Abstract - We introduce a Factor Augmented Sparse Throughput (FAST) model that utilizes both latent factors and sparse idiosyncratic components for nonparametric regression.  The FAST model bridges factor models on one end and sparse nonparametric models on the other end.  It encompasses structured nonparametric models such as factor augmented additive model and sparse low-dimensional nonparametric interaction models and covers the cases where the covariates do not admit factor structures.  Via diversified projections as estimation of latent factor space, we employ truncated deep ReLU networks to nonparametric factor regression without regularization and to more general FAST model using nonconvex regularization, resulting in factor augmented regression using neural network (FAR-NN) and FAST-NN estimators respectively. We show that FAR-NN and FAST-NN estimators adapt to unknown low-dimensional structure using hierarchical composition models in nonasymptotic minimax rates. We also study statistical learning for the factor augmented sparse additive model using a more specific neural network architecture.  Our results are applicable to the weak dependent cases without factor structures. In proving the main technical result for FAST-NN, we establish new a deep ReLU network approximation result that contributes to the foundation of neural network theory.  Our theory and methods are further supported by simulation studies and an application to macroeconomic data. (Joint work with Yihong Gu)

Biography - Jianqing Fan, is a statistician, financial econometrician, and data scientist. He is Frederick L. Moore '18 Professor of Finance, Professor of Statistics, and Professor of Operations Research and Financial Engineering at the Princeton University where he chaired the department from 2012 to 2015. He is the winner of The 2000 COPSS Presidents' Award, Morningside Gold Medal for Applied Mathematics (2007), Guggenheim Fellow (2009), Pao-Lu Hsu Prize (2013) and Guy Medal in Silver (2014). He got elected to Academician from Academia Sinica in 2012.

Monday 31 October, 3.15-4.15pm - Esther Ruiz Ortega (Universidad Carlos III de Madrid)



This event will take place in the Leverhulme Library COL 6.15.

Title - Modelling and forecasting intervals of minimum/maximum temperature in the Iberian Peninsula

Abstract - In this paper, we propose a novel methodology to model and forecast intervals of minimum and maximum temperature based on fitting state space models to center and log-range temperature. In doing so, we allow the center and log-range temperature to be related and to obtain measures of the uncertainty associated with estimates of the temperature trend and dispersion. The methodology is first implemented separately to intervals of minimum and maximum temperature observed monthly in four locations in the Iberian Peninsula chosen to represent different climate conditions. Namely, we consider temperatures in Barcelona, Coruña, Madrid and Seville. Second, given that, at each location, center and log-range temperature are shown to be unrelated, we fit a multivariate dynamic factor model to extract potential commonalities among center (log-range) temperature observed at a large number of locations in the Iberian Peninsula.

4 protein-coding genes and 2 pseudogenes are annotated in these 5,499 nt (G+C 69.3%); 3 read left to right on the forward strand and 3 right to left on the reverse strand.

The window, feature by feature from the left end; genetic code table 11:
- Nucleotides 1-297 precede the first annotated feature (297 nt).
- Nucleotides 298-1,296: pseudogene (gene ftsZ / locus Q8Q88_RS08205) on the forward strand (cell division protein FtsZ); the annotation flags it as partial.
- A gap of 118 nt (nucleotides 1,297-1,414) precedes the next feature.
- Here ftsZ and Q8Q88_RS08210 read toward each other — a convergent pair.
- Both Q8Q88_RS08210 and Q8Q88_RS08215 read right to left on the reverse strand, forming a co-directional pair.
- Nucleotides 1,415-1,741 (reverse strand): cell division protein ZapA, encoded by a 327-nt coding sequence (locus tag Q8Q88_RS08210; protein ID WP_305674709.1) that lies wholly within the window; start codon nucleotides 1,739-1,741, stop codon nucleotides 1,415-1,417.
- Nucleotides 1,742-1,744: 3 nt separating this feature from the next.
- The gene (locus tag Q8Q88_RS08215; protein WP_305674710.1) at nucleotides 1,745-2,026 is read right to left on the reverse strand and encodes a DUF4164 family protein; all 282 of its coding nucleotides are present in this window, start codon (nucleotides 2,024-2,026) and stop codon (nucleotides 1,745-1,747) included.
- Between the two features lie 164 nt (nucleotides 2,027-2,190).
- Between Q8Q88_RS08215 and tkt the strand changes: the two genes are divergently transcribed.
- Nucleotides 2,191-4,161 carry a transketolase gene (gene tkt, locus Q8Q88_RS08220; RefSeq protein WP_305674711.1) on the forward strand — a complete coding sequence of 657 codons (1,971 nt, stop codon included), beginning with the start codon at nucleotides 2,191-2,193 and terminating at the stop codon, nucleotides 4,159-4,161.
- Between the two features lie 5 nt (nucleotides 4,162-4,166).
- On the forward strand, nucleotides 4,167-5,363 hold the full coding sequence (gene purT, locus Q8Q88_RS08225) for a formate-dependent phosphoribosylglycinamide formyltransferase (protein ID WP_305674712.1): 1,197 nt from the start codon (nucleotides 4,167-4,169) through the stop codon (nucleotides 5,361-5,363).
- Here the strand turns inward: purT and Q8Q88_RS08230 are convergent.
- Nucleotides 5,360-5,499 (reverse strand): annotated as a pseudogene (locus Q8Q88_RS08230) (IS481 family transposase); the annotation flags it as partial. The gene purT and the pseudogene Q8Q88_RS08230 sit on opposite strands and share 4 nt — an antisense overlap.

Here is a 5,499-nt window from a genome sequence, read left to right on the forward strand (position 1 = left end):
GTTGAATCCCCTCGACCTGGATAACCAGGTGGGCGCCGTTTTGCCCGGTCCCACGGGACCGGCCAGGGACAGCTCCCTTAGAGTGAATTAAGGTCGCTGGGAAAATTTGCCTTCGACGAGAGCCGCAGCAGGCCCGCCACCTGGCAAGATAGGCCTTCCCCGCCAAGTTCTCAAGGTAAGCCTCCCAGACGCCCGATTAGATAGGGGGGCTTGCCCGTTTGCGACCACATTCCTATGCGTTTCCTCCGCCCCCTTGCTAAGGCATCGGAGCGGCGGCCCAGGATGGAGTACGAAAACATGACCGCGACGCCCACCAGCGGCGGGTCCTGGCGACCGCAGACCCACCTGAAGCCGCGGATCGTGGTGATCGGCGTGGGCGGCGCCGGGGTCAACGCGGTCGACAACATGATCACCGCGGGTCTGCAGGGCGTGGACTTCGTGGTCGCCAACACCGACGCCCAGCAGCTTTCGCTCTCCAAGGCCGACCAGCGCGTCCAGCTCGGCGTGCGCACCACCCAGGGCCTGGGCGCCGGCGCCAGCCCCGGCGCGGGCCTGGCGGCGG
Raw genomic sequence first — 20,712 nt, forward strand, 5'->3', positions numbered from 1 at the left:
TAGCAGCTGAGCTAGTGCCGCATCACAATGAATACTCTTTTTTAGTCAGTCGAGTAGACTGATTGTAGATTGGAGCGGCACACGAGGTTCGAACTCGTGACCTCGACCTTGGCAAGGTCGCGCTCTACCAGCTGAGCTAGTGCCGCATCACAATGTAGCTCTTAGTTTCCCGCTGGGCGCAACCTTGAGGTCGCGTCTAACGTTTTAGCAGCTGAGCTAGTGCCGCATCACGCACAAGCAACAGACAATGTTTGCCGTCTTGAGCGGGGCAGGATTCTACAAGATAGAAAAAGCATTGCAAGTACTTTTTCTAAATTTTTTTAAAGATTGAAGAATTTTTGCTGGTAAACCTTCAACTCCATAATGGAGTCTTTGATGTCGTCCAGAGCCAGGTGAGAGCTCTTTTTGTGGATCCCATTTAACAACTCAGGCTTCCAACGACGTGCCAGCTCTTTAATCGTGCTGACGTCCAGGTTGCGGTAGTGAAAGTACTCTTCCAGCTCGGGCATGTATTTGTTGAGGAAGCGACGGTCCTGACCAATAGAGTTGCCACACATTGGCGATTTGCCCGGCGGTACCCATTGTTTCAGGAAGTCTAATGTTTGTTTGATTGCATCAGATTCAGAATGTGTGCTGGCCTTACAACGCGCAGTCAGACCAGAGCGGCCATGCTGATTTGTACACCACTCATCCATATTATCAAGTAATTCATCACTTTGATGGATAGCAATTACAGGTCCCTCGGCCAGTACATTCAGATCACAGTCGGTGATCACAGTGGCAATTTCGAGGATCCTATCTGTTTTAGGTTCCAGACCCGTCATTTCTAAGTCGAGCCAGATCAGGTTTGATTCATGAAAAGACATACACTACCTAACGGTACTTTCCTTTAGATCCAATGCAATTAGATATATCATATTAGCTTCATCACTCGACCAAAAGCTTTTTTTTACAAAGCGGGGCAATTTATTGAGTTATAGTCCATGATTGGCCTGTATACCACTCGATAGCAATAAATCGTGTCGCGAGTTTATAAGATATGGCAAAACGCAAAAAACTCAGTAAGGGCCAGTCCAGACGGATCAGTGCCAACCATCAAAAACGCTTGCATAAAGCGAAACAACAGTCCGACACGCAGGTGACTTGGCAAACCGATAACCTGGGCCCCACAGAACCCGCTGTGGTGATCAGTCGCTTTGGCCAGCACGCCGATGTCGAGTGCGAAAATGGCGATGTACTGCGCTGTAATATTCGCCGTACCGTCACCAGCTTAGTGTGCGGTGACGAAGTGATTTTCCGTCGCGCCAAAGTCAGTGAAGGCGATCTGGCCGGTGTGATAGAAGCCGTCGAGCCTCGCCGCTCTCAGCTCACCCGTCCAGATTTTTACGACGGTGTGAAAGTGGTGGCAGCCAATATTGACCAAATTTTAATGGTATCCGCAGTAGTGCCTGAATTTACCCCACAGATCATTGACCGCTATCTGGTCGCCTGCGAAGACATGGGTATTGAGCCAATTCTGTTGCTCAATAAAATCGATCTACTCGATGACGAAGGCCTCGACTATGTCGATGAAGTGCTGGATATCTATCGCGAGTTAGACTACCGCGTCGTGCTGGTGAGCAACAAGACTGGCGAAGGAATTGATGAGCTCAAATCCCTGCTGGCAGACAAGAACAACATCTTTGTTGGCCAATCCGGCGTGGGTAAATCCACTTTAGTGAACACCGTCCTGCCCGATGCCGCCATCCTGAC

Biography - As of January 2020, the database RePEc/IDEAS places Esther Ruiz ORtega in the top 2.4% among female world economists (352 out of 14683) and in the top 2.4% among economists in Spain (56 out of 2310). Furthermore, she is in the top 5% authors worldwide according to several criteria as, for example, Number of Distinct Works, Number of Citations and Record of Graduates.

Friday 11 November, 3-4pm - Wolfgang Polonik (University of California)

WPolonik Website

This event will take place in the Leverhulme Library COL 6.15.

Title - Topologically penalized regression on manifolds

Abstract - We study a regression problem on a compact manifold. In order to take advantage of the underlying geometry and topology of the data, we propose to perform the regression task on the basis of  eigenfunctions of the Laplace-Beltrami operator of the manifold that are regularized with topological penalties. We will discuss the approach and the penalties, provide some supporting theory and illustrate the performance of the methodology on some data sets, illustrating the relevance of our approach in the case where the target function is ``topologically smooth”. This is joint work with O. Hacquard, K. Balasubramanian, G. Blanchard and C. Levrard.

Biography - Wolfgang Polonik is a professor at the Department of Statistics, University of California, Davis. He received his Ph.D. degree from Ruprecht-Karls-Universität Heidelberg in 1992. His areas of interest cover Nonparametric Statistics, Shape constraints, modality, Nonstationary Time series and Empirical process theory. Currently, he is specialized in Topological Data Analysis.


Past Seminars archive

MT 2021 - LT 2022